I was born in West Virginia and so, by birth, I am an official hillbilly. Though I have lived in New England for almost 35 years, I cannot deny the strong soulful connection to the “wild and wonderful” land of West Virginia where much of my simple childhood was spent. In my college years, I once went spelunking in the mountains of West Virginia and after a day exploring deep in a cave of stalactites and stalagmites and winding knee-high rivers, we climbed to the top of an Appalachian hill in the dark and slept. When I awoke in the fresh mountain air, my eyes opened to a pastoral delight of beautiful rolling cow dotted hills. The hills and hollows of West Virginia truly are in my blood.
And so, last August when I spotted, prominently displayed in a bookshop in New York City, Hillbilly Elegy, my heart skipped a beat (how often does one come across the word “hillbilly”?). I knew I had to read it for the mere prospect of taking me back, with a strong sense of place, to the Appalachian hills where I came from.
“March is a month of considerable frustration – it is so near Spring and yet across a great deal of the country the weather is still so violent and changeable that outdoor activity in our yards seems light years away.” –Thalassa Cruso (known as “The Julia Child of Horticulture”, 1909-1997)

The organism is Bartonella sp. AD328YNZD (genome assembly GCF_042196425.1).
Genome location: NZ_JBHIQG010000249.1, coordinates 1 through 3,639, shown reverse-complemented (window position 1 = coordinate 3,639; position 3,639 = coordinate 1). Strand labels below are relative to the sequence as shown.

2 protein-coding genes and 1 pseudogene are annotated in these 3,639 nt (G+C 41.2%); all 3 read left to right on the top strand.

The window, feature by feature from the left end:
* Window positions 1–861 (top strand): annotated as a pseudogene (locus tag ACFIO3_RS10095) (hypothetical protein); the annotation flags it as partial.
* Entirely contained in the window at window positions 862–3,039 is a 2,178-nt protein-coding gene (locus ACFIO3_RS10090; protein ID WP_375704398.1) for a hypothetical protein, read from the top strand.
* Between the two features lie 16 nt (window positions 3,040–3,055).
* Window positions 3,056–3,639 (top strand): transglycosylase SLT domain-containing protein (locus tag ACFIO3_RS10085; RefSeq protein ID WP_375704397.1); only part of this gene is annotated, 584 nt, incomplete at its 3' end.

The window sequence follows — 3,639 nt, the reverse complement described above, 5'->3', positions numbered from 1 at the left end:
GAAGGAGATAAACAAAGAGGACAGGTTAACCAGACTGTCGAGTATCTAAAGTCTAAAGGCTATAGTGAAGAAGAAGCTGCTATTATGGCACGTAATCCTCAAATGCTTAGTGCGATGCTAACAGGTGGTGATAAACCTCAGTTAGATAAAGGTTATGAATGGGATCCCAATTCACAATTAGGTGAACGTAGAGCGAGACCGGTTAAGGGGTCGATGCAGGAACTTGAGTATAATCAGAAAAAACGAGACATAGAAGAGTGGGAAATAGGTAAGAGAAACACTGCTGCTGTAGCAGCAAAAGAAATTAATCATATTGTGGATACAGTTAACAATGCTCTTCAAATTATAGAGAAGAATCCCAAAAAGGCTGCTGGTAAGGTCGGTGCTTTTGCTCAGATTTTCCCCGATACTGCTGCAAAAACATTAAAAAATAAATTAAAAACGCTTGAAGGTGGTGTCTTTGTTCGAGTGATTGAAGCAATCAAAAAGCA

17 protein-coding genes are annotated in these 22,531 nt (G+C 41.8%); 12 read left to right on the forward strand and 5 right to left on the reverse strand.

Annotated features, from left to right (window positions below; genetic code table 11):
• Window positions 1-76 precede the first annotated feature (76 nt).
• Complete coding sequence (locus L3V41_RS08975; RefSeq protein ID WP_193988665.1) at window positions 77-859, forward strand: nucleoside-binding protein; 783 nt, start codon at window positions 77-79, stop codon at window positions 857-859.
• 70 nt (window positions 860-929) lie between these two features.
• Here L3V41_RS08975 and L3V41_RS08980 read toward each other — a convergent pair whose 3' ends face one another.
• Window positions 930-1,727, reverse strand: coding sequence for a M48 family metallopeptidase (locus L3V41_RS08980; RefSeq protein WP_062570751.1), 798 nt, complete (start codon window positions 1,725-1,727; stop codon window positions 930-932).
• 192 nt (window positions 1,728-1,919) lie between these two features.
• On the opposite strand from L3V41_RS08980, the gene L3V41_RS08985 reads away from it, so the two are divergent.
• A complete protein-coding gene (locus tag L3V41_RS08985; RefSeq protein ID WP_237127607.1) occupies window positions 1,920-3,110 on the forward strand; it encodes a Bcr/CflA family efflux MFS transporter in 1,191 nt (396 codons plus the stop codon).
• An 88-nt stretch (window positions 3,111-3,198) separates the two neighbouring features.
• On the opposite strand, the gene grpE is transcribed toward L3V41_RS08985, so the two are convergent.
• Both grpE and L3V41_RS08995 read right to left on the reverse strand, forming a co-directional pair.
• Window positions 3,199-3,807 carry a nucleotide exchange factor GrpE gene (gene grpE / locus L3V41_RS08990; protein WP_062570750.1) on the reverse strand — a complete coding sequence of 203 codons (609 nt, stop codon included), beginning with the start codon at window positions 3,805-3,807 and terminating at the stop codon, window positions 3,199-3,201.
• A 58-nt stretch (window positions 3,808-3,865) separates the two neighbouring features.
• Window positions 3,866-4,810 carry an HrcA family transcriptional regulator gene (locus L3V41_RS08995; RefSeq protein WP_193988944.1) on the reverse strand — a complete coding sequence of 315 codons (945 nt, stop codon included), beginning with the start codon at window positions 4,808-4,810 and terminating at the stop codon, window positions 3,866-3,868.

While waiting for the March Lion to turn into a Lamb, for the snow to melt and the ground to thaw, consider baking one of the three cakes below (taken from “The Food52 Cookbook” by Amanda Hesser & Merrill Stubbs, 2011). Read more
As a tribute to the historic Waldorf Astoria Hotel on Park Avenue in New York City, currently under renovation with plans to reopen with condominiums, we’re featuring our own recipe for a winter Waldorf Salad, along with a few more “official” recipes. A healthy addition to any meal, or even a meal unto itself, we hope you enjoy!
Ingredients for the salad: 1 head of Romaine Lettuce
1/4 – 1/3 cup of Roasted Salted Pecans
1/4 – 1/3 cup of fresh bite-sized chopped Parmesan Cheese
1/4 -1/3 cup dried cherries and cranberries, roughly chopped (we use Mariani brand)
1/2 of bite-sized large apple (we use Crisps Pink or any crisp firm winter apple) Read more
“Dogs’ lives are too short. Their only fault, really.” –Agnes Sligh Turnbull, American Novelist (1888-1982)
“Until one has loved an animal, a part of one’s soul remains unawakened.”
–Anatole France, French Novelist (1844-1924)
Anyone who has loved and lost a dog will appreciate Lucy Dawson’s sketches in her book, Dogs Rough & Smooth, originally published in 1937.